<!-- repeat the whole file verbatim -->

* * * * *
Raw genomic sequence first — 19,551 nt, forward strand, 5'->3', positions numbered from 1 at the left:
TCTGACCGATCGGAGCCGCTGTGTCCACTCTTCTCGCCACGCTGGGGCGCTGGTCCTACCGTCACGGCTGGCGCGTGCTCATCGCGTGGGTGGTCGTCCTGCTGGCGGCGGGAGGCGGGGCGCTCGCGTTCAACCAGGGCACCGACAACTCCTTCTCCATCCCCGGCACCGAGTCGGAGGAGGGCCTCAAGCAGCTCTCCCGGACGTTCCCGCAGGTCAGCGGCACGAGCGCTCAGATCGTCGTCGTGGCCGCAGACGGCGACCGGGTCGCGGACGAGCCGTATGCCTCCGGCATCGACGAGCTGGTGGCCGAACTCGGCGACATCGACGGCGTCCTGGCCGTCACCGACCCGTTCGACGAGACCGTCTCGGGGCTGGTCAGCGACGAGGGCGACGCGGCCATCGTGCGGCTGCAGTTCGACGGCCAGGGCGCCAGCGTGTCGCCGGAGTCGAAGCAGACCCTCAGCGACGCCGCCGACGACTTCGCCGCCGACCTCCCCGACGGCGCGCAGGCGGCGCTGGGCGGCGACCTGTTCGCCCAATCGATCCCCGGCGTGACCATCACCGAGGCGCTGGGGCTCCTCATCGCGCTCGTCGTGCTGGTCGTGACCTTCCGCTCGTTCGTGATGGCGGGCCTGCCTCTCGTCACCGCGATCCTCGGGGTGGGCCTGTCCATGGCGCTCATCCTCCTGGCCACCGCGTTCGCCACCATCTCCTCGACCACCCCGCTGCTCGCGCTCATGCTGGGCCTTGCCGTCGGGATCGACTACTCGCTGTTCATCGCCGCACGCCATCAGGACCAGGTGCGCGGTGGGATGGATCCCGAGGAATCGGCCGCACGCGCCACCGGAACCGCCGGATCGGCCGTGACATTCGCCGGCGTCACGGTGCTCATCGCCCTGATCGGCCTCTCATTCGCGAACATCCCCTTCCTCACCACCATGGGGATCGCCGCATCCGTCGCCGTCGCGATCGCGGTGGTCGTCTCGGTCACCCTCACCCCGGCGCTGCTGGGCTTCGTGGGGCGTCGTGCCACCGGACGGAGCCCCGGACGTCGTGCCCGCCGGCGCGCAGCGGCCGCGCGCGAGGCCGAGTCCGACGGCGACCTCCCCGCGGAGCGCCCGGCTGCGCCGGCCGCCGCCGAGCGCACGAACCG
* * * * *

Raw genomic sequence first — 19,551 nt, forward strand, 5'->3', positions numbered from 1 at the left:
TCTGACCGATCGGAGCCGCTGTGTCCACTCTTCTCGCCACGCTGGGGCGCTGGTCCTACCGTCACGGCTGGCGCGTGCTCATCGCGTGGGTGGTCGTCCTGCTGGCGGCGGGAGGCGGGGCGCTCGCGTTCAACCAGGGCACCGACAACTCCTTCTCCATCCCCGGCACCGAGTCGGAGGAGGGCCTCAAGCAGCTCTCCCGGACGTTCCCGCAGGTCAGCGGCACGAGCGCTCAGATCGTCGTCGTGGCCGCAGACGGCGACCGGGTCGCGGACGAGCCGTATGCCTCCGGCATCGACGAGCTGGTGGCCGAACTCGGCGACATCGACGGCGTCCTGGCCGTCACCGACCCGTTCGACGAGACCGTCTCGGGGCTGGTCAGCGACGAGGGCGACGCGGCCATCGTGCGGCTGCAGTTCGACGGCCAGGGCGCCAGCGTGTCGCCGGAGTCGAAGCAGACCCTCAGCGACGCCGCCGACGACTTCGCCGCCGACCTCCCCGACGGCGCGCAGGCGGCGCTGGGCGGCGACCTGTTCGCCCAATCGATCCCCGGCGTGACCATCACCGAGGCGCTGGGGCTCCTCATCGCGCTCGTCGTGCTGGTCGTGACCTTCCGCTCGTTCGTGATGGCGGGCCTGCCTCTCGTCACCGCGATCCTCGGGGTGGGCCTGTCCATGGCGCTCATCCTCCTGGCCACCGCGTTCGCCACCATCTCCTCGACCACCCCGCTGCTCGCGCTCATGCTGGGCCTTGCCGTCGGGATCGACTACTCGCTGTTCATCGCCGCACGCCATCAGGACCAGGTGCGCGGTGGGATGGATCCCGAGGAATCGGCCGCACGCGCCACCGGAACCGCCGGATCGGCCGTGACATTCGCCGGCGTCACGGTGCTCATCGCCCTGATCGGCCTCTCATTCGCGAACATCCCCTTCCTCACCACCATGGGGATCGCCGCATCCGTCGCCGTCGCGATCGCGGTGGTCGTCTCGGTCACCCTCACCCCGGCGCTGCTGGGCTTCGTGGGGCGTCGTGCCACCGGACGGAGCCCCGGACGTCGTGCCCGCCGGCGCGCAGCGGCCGCGCGCGAGGCCGAGTCCGACGGCGACCTCCCCGCGGAGCGCCCGGCTGCGCCGGCCGCCGCCGAGCGCACGAACCG